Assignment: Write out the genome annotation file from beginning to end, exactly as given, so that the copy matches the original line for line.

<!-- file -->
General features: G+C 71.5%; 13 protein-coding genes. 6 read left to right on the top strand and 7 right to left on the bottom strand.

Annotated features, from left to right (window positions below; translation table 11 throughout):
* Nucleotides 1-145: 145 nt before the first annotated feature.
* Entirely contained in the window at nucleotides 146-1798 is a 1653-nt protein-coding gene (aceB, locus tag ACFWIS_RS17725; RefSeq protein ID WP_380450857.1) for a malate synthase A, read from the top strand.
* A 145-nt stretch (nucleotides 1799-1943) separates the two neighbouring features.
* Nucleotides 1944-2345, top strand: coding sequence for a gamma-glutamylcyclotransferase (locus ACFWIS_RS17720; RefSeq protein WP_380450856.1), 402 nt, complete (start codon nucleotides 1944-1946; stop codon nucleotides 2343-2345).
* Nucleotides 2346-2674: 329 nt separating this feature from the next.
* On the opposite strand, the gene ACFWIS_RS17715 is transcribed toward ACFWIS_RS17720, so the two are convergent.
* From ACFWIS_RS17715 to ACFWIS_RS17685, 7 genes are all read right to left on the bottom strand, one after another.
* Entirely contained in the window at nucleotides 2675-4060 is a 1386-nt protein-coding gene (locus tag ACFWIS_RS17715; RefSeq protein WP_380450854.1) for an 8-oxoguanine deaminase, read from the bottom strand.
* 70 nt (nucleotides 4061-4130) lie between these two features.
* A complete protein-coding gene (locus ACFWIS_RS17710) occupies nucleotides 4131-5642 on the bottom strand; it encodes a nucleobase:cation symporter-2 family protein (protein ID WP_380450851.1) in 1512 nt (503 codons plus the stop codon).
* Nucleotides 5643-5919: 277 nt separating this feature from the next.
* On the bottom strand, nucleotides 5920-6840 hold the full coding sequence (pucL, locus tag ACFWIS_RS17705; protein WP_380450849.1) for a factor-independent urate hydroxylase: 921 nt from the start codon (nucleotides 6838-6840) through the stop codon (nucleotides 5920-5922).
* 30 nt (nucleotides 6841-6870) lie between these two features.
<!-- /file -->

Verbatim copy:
General features: G+C 71.5%; 13 protein-coding genes. 6 read left to right on the top strand and 7 right to left on the bottom strand.

Annotated features, from left to right (window positions below; translation table 11 throughout):
* Nucleotides 1-145: 145 nt before the first annotated feature.
* Entirely contained in the window at nucleotides 146-1798 is a 1653-nt protein-coding gene (aceB, locus tag ACFWIS_RS17725; RefSeq protein ID WP_380450857.1) for a malate synthase A, read from the top strand.
* A 145-nt stretch (nucleotides 1799-1943) separates the two neighbouring features.
* Nucleotides 1944-2345, top strand: coding sequence for a gamma-glutamylcyclotransferase (locus ACFWIS_RS17720; RefSeq protein WP_380450856.1), 402 nt, complete (start codon nucleotides 1944-1946; stop codon nucleotides 2343-2345).
* Nucleotides 2346-2674: 329 nt separating this feature from the next.
* On the opposite strand, the gene ACFWIS_RS17715 is transcribed toward ACFWIS_RS17720, so the two are convergent.
* From ACFWIS_RS17715 to ACFWIS_RS17685, 7 genes are all read right to left on the bottom strand, one after another.
* Entirely contained in the window at nucleotides 2675-4060 is a 1386-nt protein-coding gene (locus tag ACFWIS_RS17715; RefSeq protein WP_380450854.1) for an 8-oxoguanine deaminase, read from the bottom strand.
* 70 nt (nucleotides 4061-4130) lie between these two features.
* A complete protein-coding gene (locus ACFWIS_RS17710) occupies nucleotides 4131-5642 on the bottom strand; it encodes a nucleobase:cation symporter-2 family protein (protein ID WP_380450851.1) in 1512 nt (503 codons plus the stop codon).
* Nucleotides 5643-5919: 277 nt separating this feature from the next.
* On the bottom strand, nucleotides 5920-6840 hold the full coding sequence (pucL, locus tag ACFWIS_RS17705; protein WP_380450849.1) for a factor-independent urate hydroxylase: 921 nt from the start codon (nucleotides 6838-6840) through the stop codon (nucleotides 5920-5922).
* 30 nt (nucleotides 6841-6870) lie between these two features.